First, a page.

During windy days, bird count was avoided, as sighting birds might be difficult. Bird nest was not counted, since it was practically impossible to establish the species and number of birds co-habitating a nest. Bird count was done on a weekly basis (12 weeks in total), between August and November 2019. All birds were identified in situ with the aid of Birds of Ghana keys (Borrow and Demey 2010; Birds of Ghana Galleries, 2010, http://www.pbase.com/)
Assessment of disturbance-related drivers
Eight disturbance-related drivers such as erosion, farming, fire, logging, grazing, bare ground, sand winning, and solid waste were first identified on a ground truth assessment and subsequently categorized by adopting Salafsky et al. (2003) and Battisti et al. (2009). This assessment was done to evaluate their effect on bird assemblages across the four habitats. These disturbance-related drivers were assessed weekly for their magnitude (i.e., scope + severity), and in the same plots where birds were sampled.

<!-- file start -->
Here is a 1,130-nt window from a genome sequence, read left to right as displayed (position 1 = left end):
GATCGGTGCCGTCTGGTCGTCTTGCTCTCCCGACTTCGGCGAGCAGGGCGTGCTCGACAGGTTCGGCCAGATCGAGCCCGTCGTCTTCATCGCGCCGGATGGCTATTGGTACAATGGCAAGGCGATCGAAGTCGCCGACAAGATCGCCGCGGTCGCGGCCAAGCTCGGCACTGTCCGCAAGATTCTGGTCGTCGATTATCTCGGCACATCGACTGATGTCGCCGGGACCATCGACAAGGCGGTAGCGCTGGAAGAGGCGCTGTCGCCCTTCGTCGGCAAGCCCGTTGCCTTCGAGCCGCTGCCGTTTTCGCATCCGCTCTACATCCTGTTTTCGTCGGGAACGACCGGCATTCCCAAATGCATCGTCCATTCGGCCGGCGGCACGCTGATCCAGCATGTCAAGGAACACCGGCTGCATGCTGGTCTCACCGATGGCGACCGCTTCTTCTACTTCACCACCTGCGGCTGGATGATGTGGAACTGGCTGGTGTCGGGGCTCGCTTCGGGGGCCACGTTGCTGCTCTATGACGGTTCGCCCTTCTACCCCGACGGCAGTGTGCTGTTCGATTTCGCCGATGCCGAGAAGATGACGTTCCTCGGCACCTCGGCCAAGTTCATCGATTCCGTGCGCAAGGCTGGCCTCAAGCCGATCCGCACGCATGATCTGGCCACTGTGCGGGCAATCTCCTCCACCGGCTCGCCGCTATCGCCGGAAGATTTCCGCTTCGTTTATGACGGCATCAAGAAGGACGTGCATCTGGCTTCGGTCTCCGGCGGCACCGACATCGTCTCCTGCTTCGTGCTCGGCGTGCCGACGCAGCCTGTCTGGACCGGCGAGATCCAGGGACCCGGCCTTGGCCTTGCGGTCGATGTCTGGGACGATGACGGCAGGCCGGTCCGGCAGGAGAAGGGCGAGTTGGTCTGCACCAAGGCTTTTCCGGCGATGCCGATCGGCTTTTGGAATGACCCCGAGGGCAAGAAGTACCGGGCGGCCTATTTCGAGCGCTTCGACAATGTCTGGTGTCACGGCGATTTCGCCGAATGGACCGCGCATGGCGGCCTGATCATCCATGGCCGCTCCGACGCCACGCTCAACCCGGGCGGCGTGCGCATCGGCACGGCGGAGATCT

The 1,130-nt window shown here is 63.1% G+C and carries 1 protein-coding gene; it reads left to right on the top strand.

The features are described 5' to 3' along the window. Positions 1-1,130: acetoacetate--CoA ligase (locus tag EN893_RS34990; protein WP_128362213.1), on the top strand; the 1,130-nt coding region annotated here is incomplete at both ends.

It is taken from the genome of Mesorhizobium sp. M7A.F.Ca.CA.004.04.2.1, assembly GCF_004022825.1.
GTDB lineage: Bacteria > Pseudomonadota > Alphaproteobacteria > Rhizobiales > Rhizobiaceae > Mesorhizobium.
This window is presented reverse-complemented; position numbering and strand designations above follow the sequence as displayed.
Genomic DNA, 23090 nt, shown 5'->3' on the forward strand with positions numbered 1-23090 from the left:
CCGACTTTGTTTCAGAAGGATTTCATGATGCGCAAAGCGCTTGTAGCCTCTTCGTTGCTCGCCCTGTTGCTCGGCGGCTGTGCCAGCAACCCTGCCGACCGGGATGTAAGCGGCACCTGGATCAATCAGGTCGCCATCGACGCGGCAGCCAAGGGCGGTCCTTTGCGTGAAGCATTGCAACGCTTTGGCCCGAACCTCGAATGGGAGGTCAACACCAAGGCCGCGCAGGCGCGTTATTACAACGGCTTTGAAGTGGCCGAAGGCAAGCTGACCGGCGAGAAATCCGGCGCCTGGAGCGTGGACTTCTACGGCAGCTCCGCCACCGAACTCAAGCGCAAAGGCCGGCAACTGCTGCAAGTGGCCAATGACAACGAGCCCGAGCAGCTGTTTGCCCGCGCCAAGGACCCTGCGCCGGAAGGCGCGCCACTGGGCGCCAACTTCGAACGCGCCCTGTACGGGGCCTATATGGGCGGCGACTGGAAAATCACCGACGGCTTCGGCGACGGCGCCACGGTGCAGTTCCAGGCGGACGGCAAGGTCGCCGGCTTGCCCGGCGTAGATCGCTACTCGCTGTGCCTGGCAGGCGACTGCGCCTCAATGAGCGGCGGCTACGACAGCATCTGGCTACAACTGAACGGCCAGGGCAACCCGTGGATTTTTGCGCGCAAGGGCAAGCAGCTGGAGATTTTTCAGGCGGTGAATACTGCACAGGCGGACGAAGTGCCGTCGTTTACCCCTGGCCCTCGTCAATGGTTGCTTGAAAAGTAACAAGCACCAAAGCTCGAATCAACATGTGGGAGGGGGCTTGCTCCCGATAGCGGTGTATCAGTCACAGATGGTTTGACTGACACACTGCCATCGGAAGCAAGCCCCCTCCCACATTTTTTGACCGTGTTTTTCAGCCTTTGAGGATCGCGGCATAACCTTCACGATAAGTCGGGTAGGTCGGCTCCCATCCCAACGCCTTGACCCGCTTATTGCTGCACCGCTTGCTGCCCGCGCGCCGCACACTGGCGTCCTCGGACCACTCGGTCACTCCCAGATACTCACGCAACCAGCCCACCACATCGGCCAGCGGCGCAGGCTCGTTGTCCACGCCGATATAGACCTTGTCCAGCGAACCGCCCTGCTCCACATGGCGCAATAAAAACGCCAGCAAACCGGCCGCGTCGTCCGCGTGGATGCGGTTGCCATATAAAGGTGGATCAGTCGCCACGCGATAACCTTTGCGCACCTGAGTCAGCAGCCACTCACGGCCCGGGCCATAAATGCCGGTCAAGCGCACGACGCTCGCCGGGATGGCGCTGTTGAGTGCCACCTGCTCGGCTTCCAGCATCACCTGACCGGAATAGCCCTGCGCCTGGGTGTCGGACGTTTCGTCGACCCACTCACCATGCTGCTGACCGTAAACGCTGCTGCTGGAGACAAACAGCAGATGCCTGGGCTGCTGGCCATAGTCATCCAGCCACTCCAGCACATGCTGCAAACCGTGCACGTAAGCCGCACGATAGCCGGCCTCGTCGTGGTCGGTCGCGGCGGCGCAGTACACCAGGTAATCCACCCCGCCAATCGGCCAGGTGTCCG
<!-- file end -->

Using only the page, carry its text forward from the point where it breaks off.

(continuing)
The scope and severity of identified drivers were scored from 1 - 4, with 1 representing low scope and magnitude and 4 represent high scope and magnitude. The scope was assessed according to the percentage of the study plot affected by a given driver within the preceding five years (2014 -2019) (Battisti et al. 2009). To verify whether the identified activities had indeed persisted for at least the preceding five years, one-on-one field interviews were held with managers and users of the wetland (35 persons in all). The scores for scope were assigned as follows: 4: found throughout (50%) the sample plots at the sites; 3: in 15–50% of the plots; 2: found in 5–15% of the plots and 1: found in < 5% of the plots (after Battisti et al. 2009).
For ‘‘severity’’ we referred to the degree or intensity to which a driver has physically damaged each plot per site in all four sites. A score of 4 was assigned if the driver led to a severe loss of ground cover and eroded surface; 3 = if the impact induced severe damage; 2 = if the impact led to moderate damage; 1 = if impact induced little or no damage. The magnitude was computed as the sum of the average scope and severity of an activity per plot and ranked (Salafsky et al. 2003).